Home Organization – Child’s School Work

    Published: 06-16-2009
    Views: 23,393
    Professional organizer Janet Schiesl shares tips for organizing your child’s school work.

    Janet Schiesl

    Janet Schiesl is the owner of Basic Organization, a Professional Organizing firm. With fifteen years as a space planning expert in interior design, Janet decided to open a business that concentrated on simplifying the most important space, your home. Basic Organization was founded in 2005 with the tag line “Organize Everything – Simplify Life” which reflects the mission statement used for every client. Janet specializes in working with families and the elderly looking for better time management or wanting to downsize. She brings her experience in space planning to help improve work flow and furniture placement with in a home. Janet is a member of the National Association of Professional Organizers and is a committee chairperson for the Washington D.C. chapter. She has written many articles focusing on ways to improve your life. She lives and works in Northern Virginia.

    Hi! I'm Janet. Id like to talk to you about ways you can organize your childrens school work. Any mother of a preschooler would tell you, the amount of paperwork that comes home from school everyday is astounding. You need to think of your childs paperwork or school work as a business would think of their inventory; how a business puts away things for long-term storage and how a business files things away for short-term storage. You can also think of all the paperwork that your children will bring home over the years in the same way. For preschoolers, they bring home large art projects all of the time. You need to keep a hold of these -- a handle with these. One way to do this is, you can buy portfolio from any art supply store. But you also could make one, or have your children make one as a home project, just with a piece of poster board that you fold in half and tape the sides, then your children can write their name, the year you're saving in this cardboard portfolio or draw a picture on there; then it really becomes their own. Thats an easy and very convenient way to save these large art projects.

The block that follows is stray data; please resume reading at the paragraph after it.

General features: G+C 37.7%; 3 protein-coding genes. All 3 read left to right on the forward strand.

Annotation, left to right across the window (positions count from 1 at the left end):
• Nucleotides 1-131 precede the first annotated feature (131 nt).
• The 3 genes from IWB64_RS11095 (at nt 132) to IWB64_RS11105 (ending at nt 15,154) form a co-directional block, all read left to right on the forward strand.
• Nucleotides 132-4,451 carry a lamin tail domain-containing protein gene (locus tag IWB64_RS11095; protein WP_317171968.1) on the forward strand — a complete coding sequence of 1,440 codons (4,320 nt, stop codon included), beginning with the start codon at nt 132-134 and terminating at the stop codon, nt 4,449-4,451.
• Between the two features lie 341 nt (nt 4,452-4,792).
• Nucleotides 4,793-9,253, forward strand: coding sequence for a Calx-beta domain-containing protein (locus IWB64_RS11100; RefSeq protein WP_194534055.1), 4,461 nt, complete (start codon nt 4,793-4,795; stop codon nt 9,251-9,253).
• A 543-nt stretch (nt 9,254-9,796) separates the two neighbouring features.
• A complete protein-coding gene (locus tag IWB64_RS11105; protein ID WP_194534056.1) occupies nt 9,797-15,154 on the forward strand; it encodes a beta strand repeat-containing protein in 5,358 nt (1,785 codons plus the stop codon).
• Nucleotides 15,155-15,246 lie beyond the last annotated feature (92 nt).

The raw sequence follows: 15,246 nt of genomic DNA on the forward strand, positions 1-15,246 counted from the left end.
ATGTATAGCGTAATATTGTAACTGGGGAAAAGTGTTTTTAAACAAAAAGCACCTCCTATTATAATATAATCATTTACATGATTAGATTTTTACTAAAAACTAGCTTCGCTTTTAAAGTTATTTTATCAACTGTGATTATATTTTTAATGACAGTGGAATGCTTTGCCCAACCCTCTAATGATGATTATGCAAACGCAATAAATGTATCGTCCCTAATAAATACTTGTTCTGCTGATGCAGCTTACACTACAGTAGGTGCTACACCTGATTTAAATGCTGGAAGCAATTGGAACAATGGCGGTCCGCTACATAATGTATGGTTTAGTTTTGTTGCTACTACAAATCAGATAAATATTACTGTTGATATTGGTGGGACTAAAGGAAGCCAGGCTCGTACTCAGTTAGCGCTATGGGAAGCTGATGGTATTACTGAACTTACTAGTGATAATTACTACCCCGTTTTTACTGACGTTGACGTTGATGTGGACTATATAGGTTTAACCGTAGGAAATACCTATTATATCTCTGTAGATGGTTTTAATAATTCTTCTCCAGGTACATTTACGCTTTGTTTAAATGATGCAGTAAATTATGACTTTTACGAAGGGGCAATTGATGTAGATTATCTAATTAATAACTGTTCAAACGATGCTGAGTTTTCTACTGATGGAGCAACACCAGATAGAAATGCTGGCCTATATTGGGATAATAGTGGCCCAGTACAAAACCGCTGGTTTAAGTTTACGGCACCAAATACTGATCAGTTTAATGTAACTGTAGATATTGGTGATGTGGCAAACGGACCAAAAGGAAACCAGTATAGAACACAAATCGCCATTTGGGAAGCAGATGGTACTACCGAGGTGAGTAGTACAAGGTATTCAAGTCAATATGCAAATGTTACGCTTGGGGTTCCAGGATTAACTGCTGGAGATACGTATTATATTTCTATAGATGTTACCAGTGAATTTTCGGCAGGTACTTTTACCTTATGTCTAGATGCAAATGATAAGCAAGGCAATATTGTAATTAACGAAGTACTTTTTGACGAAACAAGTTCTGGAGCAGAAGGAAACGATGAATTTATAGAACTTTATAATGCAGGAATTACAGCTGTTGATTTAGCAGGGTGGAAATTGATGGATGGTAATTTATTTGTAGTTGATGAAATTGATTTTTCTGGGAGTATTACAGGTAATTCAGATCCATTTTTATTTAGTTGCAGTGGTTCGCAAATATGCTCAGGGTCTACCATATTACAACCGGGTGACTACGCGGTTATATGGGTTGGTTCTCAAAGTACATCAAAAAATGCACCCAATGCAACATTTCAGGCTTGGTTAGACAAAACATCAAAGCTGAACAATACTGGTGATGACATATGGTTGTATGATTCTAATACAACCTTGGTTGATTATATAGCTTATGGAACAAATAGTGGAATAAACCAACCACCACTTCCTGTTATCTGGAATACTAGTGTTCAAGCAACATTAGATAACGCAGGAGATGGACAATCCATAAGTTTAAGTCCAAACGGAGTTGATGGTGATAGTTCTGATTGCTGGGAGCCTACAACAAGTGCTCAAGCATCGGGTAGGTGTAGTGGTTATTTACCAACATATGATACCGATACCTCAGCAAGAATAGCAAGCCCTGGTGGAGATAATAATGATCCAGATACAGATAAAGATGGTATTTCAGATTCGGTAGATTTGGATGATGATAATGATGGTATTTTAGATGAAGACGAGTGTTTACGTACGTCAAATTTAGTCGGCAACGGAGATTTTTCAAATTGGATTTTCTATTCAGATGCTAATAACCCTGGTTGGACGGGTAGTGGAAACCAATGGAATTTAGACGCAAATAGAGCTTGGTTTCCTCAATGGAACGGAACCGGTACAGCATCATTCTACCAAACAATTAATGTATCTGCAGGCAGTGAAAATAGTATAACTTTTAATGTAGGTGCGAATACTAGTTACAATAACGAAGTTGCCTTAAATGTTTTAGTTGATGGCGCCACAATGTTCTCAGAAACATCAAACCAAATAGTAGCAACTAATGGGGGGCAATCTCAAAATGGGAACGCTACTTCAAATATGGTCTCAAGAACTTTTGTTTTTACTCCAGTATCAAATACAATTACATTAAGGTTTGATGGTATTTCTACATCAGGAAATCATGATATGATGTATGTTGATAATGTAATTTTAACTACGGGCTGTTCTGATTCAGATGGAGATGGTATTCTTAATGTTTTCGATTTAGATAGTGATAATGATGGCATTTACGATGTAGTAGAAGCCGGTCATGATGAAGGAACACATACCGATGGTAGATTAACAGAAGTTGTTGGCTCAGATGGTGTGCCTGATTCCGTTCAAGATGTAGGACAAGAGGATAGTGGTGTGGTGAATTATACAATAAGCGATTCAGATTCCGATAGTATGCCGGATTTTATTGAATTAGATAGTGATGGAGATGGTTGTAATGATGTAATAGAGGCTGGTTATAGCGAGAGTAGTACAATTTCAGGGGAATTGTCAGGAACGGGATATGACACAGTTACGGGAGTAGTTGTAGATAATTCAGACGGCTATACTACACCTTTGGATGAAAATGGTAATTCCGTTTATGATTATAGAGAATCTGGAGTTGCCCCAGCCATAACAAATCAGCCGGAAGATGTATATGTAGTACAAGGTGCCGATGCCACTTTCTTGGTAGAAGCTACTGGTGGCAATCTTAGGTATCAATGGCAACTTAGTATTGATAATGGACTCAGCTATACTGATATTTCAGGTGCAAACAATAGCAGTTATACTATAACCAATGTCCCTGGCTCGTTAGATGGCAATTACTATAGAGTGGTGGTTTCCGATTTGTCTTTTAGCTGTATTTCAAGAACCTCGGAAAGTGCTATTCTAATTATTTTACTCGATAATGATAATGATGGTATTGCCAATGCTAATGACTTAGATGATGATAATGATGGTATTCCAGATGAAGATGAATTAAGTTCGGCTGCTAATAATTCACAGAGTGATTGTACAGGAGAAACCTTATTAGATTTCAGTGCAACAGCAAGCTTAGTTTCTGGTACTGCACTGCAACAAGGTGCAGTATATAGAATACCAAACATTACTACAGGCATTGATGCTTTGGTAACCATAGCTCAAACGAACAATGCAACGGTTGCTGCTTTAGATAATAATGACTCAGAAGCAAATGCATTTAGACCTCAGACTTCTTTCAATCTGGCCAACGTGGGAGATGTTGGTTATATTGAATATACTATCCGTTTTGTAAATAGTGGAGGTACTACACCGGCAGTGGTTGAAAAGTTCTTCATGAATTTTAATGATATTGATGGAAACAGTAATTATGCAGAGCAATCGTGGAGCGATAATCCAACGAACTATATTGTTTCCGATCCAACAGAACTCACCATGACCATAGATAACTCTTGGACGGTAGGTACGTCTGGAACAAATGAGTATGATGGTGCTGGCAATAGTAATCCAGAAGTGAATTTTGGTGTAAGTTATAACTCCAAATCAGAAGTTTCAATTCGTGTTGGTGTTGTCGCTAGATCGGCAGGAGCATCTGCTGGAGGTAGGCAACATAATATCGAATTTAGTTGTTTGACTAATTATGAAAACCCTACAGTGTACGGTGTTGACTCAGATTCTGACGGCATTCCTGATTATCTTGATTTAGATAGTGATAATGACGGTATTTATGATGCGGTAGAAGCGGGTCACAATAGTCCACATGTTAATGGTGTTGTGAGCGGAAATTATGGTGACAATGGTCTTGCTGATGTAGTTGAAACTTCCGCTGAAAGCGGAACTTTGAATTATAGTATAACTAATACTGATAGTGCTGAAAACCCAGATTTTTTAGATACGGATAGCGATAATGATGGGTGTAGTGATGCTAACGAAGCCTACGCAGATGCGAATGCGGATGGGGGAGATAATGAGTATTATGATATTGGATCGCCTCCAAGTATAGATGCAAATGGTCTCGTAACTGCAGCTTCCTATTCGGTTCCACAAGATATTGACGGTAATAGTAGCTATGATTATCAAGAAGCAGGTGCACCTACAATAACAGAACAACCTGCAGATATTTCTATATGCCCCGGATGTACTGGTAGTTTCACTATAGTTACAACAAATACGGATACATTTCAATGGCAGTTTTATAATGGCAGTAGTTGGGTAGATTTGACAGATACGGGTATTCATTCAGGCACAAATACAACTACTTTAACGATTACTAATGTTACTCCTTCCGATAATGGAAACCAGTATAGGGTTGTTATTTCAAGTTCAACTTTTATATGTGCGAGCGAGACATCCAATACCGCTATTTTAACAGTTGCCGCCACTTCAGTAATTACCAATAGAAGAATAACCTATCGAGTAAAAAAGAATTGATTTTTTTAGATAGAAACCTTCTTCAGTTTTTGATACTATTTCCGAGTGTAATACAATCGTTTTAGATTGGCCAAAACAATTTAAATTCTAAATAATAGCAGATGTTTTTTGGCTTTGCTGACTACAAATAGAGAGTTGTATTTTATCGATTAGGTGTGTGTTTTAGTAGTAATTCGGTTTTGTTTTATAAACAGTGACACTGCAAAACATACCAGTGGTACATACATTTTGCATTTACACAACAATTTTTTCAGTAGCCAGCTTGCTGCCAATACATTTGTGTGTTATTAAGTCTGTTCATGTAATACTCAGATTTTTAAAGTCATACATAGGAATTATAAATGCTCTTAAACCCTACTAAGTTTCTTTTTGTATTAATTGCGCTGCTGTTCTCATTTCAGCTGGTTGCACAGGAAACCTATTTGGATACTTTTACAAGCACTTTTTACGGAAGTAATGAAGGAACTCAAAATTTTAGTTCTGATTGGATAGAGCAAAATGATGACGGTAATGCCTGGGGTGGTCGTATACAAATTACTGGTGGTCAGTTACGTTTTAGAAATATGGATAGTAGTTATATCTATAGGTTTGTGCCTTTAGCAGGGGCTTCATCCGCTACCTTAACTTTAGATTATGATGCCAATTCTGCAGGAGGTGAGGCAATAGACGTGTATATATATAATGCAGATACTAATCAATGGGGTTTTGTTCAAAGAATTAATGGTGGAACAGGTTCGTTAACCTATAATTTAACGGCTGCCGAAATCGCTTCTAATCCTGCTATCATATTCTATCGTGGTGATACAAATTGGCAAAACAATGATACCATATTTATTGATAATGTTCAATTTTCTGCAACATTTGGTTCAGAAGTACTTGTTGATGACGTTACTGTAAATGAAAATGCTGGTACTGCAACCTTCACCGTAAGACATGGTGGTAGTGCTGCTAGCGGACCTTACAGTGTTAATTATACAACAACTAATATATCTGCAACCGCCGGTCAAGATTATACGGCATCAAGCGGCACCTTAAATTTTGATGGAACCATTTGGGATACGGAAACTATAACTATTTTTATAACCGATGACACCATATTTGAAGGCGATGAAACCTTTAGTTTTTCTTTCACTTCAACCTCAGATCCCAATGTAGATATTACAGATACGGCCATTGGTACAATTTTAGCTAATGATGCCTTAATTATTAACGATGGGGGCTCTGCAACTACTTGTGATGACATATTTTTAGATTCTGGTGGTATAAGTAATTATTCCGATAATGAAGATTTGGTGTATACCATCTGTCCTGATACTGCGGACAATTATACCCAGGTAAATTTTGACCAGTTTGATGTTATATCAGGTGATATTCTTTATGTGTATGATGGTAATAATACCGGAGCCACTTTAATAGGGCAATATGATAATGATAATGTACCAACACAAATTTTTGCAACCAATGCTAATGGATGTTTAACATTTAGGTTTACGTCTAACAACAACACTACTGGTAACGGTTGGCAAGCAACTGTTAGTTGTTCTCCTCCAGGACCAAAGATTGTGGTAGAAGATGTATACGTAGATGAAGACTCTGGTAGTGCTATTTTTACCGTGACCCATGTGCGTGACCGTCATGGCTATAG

Then when your children get into making 3D art projects, you might want to use a digital camera; this way you can save a picture of their project instead of having to save the actual project. It can be stored on your computer, or you can print out a copy and let your child hang that on a bulletin board. Usually, they are happy with that.

    Another thing I like to do with my young childrens art work is send them to relatives, long distance relatives especially love stuff from the kids.

    As your children get older, they bring home a lot of spelling tests, math worksheets. Their backpacks can become filled with them. You always want to give your children a place to empty their backpacks of papers they no longer use. A lot of times that can be just a simple box near your landing pad in your home. That way they can empty their backpacks everyday if they would like of all the things that they really dont need. I would suggest that you dont throw these items away very quickly, because once in a while they need to search for something that they have left in the box at home. When you are ready to clean out the box, start from the bottom of the box and work your way up. I always found the best way to go through all the papers was at the end of the year during the summer; then you could look at your childs entire school year and evaluate what you really need to keep.

    As your children get even older, they need to use a system where they can keep their papers, so that they can study for tests using papers that they have worked in that chapter or set. A great way for that is to give them a file box, having a file for each subject, and they can put their papers in by the subject, and then when they have to study for that math test, they know exactly where to find those papers. Its great also if they are working on a project; they can organize everything that they are doing in this file box, and then they know exactly where the items are when they go back to work on the project days later.

    The next thing you need for especially an older child, but its great to start young, is a homework area. Some children like to do their homework in public spaces of the house; they just like to sit at the kitchen table or the dining room table - thats fine. Some children like the privacy of their bedrooms - and thats fine too. Just work with your child and see what they are happiest with. In their homework area is where you should put the file box, so they can store their papers easily. You also need to provide them with school supplies; just extra paper, maybe notebooks, ruler, scissors, markers, pens and pencils. That way they are not hunting all over the house for supplies in order to do their homework. It takes a lot of time and effort to do all of this, but in the end, you would be able to evaluate your childrens learning and all their school activities at one time, and find a great way to store them for the future.